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Southeastern Alabama Borehole Stratigraphy, Including Unnamed and/or Poorly Known Lower Cretaceous, Jurassic, and Triassic Clastic Units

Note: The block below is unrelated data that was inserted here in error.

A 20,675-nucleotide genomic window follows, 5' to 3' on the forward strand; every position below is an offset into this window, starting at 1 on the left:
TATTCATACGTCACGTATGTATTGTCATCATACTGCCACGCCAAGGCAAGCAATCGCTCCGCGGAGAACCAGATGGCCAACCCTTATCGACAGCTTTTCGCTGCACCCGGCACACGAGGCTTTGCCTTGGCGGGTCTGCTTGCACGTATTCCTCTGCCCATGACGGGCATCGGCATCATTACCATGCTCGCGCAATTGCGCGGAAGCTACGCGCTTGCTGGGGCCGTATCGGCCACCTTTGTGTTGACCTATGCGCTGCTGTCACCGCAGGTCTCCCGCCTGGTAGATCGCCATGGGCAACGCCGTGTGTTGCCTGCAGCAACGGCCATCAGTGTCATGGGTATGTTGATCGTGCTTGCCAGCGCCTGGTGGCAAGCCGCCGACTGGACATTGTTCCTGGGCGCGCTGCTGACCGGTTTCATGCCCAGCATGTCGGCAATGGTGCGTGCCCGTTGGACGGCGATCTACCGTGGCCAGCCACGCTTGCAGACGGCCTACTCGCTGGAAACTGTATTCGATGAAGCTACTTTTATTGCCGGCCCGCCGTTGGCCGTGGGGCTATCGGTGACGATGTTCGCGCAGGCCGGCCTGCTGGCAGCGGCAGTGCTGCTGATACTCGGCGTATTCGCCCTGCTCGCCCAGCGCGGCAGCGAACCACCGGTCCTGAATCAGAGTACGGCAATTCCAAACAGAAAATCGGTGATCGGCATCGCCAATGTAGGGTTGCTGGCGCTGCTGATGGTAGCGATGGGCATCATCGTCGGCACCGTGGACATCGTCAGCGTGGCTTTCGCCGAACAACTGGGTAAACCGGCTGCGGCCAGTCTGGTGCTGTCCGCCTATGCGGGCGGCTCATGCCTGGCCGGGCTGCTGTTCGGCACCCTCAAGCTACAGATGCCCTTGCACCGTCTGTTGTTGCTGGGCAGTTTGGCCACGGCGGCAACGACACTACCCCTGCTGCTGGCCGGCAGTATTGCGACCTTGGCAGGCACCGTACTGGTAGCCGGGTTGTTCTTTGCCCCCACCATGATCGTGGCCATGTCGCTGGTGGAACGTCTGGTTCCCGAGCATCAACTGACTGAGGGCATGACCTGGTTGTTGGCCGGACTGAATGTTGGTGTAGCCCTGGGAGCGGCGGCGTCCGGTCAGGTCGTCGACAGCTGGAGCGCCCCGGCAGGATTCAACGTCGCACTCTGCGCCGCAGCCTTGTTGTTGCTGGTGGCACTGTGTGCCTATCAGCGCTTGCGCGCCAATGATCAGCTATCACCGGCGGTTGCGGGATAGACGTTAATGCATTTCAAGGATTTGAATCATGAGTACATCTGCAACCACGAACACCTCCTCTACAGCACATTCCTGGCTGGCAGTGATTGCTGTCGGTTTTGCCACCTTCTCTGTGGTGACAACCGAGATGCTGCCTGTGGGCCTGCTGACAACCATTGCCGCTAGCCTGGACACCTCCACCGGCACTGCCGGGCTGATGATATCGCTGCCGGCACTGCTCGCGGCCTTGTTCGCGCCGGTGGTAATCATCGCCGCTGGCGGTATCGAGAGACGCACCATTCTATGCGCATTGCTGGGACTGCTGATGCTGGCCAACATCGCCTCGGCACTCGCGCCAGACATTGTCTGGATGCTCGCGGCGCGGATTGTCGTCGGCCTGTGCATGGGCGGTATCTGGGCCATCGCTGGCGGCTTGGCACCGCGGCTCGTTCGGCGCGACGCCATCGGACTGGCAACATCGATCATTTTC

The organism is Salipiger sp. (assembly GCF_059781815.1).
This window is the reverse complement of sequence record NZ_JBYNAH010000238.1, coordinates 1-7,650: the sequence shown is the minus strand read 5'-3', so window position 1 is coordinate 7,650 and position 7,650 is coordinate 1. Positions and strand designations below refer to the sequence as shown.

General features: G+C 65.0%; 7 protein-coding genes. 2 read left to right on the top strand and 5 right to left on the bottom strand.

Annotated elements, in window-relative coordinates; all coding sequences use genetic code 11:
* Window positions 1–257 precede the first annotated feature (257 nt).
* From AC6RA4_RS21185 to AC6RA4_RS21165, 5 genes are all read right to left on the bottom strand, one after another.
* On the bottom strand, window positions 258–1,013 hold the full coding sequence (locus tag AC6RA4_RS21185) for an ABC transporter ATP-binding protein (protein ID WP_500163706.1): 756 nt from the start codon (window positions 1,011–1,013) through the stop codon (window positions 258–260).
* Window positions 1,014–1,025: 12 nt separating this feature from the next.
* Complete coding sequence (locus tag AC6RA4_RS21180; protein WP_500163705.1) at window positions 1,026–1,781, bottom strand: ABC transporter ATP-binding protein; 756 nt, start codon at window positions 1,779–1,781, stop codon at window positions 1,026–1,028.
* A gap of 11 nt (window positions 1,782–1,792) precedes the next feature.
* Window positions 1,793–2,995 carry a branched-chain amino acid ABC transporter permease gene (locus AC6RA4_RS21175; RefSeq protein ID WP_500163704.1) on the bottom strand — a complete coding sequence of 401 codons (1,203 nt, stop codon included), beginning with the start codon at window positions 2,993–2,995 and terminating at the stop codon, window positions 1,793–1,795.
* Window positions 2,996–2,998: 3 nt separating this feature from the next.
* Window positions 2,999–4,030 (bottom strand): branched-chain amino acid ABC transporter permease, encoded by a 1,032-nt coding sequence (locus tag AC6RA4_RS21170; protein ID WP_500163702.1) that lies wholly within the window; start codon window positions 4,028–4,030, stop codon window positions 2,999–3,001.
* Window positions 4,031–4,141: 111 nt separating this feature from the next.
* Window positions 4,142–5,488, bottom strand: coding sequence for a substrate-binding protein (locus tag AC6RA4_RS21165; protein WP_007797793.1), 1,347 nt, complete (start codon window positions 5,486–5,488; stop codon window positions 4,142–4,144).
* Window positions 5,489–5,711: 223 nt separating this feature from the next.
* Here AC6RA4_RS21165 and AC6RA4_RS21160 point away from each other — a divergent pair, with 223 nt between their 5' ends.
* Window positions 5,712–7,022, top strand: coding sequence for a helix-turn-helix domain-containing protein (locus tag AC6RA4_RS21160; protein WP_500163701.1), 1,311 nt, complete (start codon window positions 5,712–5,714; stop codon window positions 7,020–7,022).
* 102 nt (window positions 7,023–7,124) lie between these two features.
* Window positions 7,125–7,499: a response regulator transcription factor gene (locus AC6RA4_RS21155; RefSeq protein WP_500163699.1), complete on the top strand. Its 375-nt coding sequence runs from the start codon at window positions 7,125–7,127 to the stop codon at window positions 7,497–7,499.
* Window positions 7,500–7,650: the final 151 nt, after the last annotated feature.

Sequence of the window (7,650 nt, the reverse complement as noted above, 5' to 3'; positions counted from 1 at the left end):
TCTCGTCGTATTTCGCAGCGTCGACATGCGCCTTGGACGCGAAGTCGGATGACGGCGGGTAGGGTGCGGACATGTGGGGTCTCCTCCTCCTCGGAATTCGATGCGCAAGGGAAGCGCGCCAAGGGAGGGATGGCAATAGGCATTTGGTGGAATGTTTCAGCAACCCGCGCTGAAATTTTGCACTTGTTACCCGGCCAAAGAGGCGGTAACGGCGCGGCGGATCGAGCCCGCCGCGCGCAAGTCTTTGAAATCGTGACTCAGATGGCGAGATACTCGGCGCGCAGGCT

Southeastern Alabama stratigraphy, as shown in selected borehole records, includes a Cenozoic section (0 to ~1200 ft thick), an Upper Cretaceous section (~2300–3300 ft thick), and an immense clastic section (more than 6000 ft thick), including unnamed and/or poorly known Lower Cretaceous, Jurassic, and Triassic (?) stratigraphic units. Typical Upper and Middle Jurassic units of the Alabama and Mississippi Gulf Coastal Plain—the Werner Formation, the Louann Salt, the Norphlet Formation, the Smackover Formation, and the Haynesville Formation—are not present in the study area. Instead, directly below the Upper Cretaceous stratigraphic section lies an unnamed Lower Cretaceous clastic interval that consists of several hundred feet of high-frequency fining-upward sand sequences and sandy clays. Below that unit, lies several hundred feet of the Cotton Valley Group, an Upper Jurassic to Lower Cretaceous, fine- to coarse-grained clastic unit. Below the Cotton Valley lies an unnamed, Upper Triassic (?)–Upper Jurassic stratigraphic unit comprised of coarse- to fine-grained clastics, which is estimated to be about 2250 ft thick. The lower part of this unnamed unit is a relatively thin, Upper Triassic (?)–Lower Jurassic clastic unit, which is a clastic red-bed sequence (probably the Eagle Mills Formation). The probable Eagle Mills lies unconformably upon the local Paleozoic basement.
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